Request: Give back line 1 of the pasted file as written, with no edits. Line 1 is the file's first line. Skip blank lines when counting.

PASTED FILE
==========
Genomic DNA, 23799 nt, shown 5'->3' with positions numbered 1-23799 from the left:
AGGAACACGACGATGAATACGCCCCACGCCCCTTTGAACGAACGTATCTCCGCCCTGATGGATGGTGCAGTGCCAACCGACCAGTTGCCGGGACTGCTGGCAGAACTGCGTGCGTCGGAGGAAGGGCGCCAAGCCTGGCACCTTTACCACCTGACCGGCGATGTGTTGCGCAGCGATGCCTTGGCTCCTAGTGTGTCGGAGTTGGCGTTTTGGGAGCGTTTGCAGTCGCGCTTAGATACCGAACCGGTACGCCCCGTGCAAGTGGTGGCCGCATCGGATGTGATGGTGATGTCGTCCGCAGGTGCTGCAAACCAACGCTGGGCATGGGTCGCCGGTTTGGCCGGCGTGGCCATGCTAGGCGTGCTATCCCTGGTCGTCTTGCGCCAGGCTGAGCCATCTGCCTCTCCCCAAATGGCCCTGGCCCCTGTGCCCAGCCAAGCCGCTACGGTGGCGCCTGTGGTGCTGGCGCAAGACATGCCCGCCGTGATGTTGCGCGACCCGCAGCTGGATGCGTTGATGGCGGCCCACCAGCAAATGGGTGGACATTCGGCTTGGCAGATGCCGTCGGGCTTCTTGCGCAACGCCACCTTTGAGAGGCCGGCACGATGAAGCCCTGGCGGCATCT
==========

Genomic DNA, 23799 nt, shown 5'->3' with positions numbered 1-23799 from the left: